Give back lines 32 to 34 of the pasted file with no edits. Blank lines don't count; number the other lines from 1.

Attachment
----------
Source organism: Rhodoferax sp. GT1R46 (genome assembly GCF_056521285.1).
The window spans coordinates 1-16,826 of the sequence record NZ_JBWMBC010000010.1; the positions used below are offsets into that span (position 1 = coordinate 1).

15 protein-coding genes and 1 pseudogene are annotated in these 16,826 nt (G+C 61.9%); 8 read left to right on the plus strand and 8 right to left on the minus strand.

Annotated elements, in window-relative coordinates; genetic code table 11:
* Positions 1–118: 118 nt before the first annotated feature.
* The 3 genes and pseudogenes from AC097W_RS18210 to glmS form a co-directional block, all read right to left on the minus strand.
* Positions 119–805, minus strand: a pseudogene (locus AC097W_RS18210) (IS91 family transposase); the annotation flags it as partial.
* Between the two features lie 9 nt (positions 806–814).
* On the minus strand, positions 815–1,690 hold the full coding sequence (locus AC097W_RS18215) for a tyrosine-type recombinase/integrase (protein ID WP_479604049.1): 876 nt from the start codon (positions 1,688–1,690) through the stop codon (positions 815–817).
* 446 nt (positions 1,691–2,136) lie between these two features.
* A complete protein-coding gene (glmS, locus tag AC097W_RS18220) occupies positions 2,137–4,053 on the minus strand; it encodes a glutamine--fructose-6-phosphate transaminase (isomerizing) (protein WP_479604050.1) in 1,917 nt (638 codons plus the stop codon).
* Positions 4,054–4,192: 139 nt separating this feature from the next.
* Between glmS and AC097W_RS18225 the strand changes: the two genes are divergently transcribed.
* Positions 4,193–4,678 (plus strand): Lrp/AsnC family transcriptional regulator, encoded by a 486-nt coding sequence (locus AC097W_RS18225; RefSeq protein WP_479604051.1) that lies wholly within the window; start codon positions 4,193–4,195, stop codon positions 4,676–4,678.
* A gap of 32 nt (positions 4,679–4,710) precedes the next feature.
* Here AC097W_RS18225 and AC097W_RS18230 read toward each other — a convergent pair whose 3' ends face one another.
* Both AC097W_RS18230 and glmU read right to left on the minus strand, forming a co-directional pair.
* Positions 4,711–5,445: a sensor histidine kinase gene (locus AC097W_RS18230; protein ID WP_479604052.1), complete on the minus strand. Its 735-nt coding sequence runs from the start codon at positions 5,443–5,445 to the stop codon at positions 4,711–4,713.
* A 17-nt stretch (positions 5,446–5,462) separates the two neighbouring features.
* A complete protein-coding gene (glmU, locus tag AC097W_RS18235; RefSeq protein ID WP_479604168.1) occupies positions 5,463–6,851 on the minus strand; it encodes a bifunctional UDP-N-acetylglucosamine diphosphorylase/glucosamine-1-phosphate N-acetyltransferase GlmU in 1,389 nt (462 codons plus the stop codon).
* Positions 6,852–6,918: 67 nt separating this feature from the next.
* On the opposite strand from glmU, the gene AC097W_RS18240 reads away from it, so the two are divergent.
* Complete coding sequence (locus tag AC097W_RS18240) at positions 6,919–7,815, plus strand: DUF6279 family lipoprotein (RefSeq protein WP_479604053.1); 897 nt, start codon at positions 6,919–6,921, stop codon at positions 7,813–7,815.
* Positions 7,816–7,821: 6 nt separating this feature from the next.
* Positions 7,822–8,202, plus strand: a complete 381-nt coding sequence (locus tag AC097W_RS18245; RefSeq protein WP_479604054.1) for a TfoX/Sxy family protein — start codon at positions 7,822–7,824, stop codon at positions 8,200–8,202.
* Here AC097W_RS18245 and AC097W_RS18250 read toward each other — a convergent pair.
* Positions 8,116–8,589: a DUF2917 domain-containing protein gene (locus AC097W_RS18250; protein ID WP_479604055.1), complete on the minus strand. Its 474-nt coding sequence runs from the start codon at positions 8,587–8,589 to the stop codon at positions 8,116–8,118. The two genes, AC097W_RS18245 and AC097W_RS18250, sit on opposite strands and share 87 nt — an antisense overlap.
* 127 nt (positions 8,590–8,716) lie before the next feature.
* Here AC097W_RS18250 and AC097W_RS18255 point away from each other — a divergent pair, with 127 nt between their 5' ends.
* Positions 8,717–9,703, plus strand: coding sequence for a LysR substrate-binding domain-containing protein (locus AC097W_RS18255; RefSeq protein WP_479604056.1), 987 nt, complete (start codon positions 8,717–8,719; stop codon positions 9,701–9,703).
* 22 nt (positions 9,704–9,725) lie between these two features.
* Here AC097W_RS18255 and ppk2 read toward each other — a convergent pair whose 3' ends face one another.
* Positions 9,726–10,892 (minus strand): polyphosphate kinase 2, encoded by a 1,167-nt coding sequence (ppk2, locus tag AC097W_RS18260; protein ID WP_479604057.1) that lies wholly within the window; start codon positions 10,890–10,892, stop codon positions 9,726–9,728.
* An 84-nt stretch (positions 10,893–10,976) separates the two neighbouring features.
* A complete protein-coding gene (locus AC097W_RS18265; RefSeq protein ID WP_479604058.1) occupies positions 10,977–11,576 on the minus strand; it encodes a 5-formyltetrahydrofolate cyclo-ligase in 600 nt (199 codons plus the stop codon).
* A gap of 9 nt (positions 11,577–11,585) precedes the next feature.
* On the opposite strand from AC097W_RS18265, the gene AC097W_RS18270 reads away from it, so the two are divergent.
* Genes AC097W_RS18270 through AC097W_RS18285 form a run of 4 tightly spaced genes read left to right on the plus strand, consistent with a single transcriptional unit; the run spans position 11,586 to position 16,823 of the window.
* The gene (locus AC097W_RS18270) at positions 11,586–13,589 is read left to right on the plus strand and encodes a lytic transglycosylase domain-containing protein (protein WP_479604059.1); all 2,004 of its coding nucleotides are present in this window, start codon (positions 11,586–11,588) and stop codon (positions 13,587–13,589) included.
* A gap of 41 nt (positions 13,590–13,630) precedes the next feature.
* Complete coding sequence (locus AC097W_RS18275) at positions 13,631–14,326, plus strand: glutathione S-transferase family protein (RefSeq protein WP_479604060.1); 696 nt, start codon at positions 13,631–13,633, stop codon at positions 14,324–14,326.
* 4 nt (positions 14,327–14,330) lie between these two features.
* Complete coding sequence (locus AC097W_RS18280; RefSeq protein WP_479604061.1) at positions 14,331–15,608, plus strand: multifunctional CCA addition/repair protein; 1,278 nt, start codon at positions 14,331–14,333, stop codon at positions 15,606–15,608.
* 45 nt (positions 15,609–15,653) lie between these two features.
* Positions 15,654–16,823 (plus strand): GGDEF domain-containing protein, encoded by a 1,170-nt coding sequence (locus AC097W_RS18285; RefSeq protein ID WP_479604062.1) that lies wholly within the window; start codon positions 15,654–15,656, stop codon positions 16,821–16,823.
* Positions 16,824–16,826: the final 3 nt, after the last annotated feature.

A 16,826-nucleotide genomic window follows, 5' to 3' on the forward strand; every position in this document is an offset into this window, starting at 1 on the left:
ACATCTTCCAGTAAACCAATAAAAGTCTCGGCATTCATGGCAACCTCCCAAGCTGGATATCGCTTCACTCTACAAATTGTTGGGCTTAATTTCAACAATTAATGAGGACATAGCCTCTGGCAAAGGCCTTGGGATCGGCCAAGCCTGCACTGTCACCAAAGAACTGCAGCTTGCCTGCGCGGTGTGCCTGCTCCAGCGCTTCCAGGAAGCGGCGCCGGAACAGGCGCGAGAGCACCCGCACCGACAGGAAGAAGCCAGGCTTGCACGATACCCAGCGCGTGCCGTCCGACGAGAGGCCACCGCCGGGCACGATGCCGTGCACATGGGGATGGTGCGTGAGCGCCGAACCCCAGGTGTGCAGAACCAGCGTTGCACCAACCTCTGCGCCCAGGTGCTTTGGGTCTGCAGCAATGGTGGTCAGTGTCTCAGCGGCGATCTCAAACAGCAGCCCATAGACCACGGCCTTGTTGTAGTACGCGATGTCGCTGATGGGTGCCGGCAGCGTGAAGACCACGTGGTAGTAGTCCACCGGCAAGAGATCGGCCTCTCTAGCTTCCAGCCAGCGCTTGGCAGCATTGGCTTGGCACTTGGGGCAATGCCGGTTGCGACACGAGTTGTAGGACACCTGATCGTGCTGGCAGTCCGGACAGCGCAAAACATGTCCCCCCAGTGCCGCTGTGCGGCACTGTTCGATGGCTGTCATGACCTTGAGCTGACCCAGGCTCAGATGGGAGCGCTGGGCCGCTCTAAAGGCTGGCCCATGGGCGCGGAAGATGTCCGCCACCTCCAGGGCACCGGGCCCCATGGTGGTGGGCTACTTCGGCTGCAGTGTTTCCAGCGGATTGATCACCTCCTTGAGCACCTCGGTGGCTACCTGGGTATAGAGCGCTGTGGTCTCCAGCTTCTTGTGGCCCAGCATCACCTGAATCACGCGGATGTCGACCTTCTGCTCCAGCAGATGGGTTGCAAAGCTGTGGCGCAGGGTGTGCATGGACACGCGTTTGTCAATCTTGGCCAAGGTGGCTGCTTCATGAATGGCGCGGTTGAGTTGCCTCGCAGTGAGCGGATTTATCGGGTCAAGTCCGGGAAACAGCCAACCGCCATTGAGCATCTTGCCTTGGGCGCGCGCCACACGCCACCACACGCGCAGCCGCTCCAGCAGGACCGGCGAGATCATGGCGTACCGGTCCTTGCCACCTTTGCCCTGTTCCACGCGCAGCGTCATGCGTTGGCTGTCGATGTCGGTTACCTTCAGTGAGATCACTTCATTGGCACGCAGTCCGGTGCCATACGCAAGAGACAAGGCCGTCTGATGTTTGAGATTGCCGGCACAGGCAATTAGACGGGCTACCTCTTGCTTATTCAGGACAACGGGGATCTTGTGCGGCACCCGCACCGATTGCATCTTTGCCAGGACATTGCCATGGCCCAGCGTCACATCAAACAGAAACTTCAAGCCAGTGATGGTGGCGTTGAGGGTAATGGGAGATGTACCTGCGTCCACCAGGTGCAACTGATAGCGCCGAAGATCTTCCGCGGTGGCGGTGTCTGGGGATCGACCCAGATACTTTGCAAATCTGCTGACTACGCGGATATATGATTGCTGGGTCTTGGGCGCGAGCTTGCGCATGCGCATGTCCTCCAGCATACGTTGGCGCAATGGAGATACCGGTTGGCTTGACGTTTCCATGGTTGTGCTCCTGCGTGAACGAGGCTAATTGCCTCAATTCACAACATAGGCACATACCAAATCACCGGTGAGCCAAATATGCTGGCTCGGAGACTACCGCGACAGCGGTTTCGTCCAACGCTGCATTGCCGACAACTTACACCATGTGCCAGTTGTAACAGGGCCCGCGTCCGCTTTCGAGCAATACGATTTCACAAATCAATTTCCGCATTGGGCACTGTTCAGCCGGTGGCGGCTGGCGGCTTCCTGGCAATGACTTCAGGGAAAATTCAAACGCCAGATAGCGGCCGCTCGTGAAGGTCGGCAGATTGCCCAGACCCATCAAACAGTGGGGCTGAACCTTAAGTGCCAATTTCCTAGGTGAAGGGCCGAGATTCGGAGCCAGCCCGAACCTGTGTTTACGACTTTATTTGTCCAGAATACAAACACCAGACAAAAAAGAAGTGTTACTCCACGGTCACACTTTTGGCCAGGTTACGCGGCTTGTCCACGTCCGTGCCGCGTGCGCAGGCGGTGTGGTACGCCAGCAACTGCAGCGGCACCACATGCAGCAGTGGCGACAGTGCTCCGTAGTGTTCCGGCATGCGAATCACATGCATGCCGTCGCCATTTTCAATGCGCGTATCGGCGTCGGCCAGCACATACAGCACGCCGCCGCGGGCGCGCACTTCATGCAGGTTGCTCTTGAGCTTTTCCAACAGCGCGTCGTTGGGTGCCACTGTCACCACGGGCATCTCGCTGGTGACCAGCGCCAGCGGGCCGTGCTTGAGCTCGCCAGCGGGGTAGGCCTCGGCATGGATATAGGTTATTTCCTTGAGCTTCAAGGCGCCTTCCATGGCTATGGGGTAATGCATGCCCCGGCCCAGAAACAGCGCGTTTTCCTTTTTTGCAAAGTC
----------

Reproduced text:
* Here AC097W_RS18255 and ppk2 read toward each other — a convergent pair whose 3' ends face one another.
* Positions 9,726–10,892 (minus strand): polyphosphate kinase 2, encoded by a 1,167-nt coding sequence (ppk2, locus tag AC097W_RS18260; protein ID WP_479604057.1) that lies wholly within the window; start codon positions 10,890–10,892, stop codon positions 9,726–9,728.
* An 84-nt stretch (positions 10,893–10,976) separates the two neighbouring features.